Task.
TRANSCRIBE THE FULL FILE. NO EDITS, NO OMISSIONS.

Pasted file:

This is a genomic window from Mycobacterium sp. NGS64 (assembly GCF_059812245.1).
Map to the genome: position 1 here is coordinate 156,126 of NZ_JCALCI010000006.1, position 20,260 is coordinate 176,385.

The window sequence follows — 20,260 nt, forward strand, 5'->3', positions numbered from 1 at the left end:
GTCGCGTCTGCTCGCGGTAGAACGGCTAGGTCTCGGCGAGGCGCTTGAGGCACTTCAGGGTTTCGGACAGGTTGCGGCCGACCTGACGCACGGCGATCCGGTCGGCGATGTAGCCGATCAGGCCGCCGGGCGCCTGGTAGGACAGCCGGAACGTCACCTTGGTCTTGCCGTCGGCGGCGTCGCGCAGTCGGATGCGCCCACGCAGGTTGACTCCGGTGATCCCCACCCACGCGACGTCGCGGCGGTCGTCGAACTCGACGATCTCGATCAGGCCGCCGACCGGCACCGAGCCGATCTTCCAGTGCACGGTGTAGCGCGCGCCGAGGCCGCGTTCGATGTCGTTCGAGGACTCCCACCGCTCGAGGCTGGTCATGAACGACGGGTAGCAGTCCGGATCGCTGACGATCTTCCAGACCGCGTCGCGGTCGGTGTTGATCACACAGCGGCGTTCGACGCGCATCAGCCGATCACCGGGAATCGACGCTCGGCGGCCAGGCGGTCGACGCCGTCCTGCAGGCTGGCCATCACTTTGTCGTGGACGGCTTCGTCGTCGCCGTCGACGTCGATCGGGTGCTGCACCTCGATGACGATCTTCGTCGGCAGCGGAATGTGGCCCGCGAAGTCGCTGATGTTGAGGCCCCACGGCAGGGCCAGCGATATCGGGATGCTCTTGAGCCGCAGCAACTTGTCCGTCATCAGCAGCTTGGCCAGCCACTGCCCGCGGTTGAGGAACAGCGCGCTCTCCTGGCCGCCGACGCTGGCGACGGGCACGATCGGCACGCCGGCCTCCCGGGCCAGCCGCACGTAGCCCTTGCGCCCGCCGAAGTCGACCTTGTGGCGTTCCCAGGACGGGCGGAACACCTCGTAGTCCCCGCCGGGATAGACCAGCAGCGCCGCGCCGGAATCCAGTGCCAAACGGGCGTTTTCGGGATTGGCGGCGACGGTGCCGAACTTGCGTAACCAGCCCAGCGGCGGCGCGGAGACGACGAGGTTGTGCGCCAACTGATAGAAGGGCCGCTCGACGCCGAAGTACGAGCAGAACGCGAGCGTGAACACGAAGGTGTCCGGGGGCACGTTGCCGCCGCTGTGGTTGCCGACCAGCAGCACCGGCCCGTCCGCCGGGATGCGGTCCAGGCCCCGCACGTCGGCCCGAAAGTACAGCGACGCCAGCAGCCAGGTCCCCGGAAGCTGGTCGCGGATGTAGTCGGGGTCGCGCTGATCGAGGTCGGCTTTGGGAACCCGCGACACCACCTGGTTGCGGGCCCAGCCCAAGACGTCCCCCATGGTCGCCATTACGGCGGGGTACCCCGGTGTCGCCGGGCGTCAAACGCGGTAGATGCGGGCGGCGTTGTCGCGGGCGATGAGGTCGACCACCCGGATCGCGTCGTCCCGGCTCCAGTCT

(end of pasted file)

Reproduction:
This is a genomic window from Mycobacterium sp. NGS64 (assembly GCF_059812245.1).
Map to the genome: position 1 here is coordinate 156,126 of NZ_JCALCI010000006.1, position 20,260 is coordinate 176,385.

The window sequence follows — 20,260 nt, forward strand, 5'->3', positions numbered from 1 at the left end:
GTCGCGTCTGCTCGCGGTAGAACGGCTAGGTCTCGGCGAGGCGCTTGAGGCACTTCAGGGTTTCGGACAGGTTGCGGCCGACCTGACGCACGGCGATCCGGTCGGCGATGTAGCCGATCAGGCCGCCGGGCGCCTGGTAGGACAGCCGGAACGTCACCTTGGTCTTGCCGTCGGCGGCGTCGCGCAGTCGGATGCGCCCACGCAGGTTGACTCCGGTGATCCCCACCCACGCGACGTCGCGGCGGTCGTCGAACTCGACGATCTCGATCAGGCCGCCGACCGGCACCGAGCCGATCTTCCAGTGCACGGTGTAGCGCGCGCCGAGGCCGCGTTCGATGTCGTTCGAGGACTCCCACCGCTCGAGGCTGGTCATGAACGACGGGTAGCAGTCCGGATCGCTGACGATCTTCCAGACCGCGTCGCGGTCGGTGTTGATCACACAGCGGCGTTCGACGCGCATCAGCCGATCACCGGGAATCGACGCTCGGCGGCCAGGCGGTCGACGCCGTCCTGCAGGCTGGCCATCACTTTGTCGTGGACGGCTTCGTCGTCGCCGTCGACGTCGATCGGGTGCTGCACCTCGATGACGATCTTCGTCGGCAGCGGAATGTGGCCCGCGAAGTCGCTGATGTTGAGGCCCCACGGCAGGGCCAGCGATATCGGGATGCTCTTGAGCCGCAGCAACTTGTCCGTCATCAGCAGCTTGGCCAGCCACTGCCCGCGGTTGAGGAACAGCGCGCTCTCCTGGCCGCCGACGCTGGCGACGGGCACGATCGGCACGCCGGCCTCCCGGGCCAGCCGCACGTAGCCCTTGCGCCCGCCGAAGTCGACCTTGTGGCGTTCCCAGGACGGGCGGAACACCTCGTAGTCCCCGCCGGGATAGACCAGCAGCGCCGCGCCGGAATCCAGTGCCAAACGGGCGTTTTCGGGATTGGCGGCGACGGTGCCGAACTTGCGTAACCAGCCCAGCGGCGGCGCGGAGACGACGAGGTTGTGCGCCAACTGATAGAAGGGCCGCTCGACGCCGAAGTACGAGCAGAACGCGAGCGTGAACACGAAGGTGTCCGGGGGCACGTTGCCGCCGCTGTGGTTGCCGACCAGCAGCACCGGCCCGTCCGCCGGGATGCGGTCCAGGCCCCGCACGTCGGCCCGAAAGTACAGCGACGCCAGCAGCCAGGTCCCCGGAAGCTGGTCGCGGATGTAGTCGGGGTCGCGCTGATCGAGGTCGGCTTTGGGAACCCGCGACACCACCTGGTTGCGGGCCCAGCCCAAGACGTCCCCCATGGTCGCCATTACGGCGGGGTACCCCGGTGTCGCCGGGCGTCAAACGCGGTAGATGCGGGCGGCGTTGTCGCGGGCGATGAGGTCGACCACCCGGATCGCGTCGTCCCGGCTCCAGTCT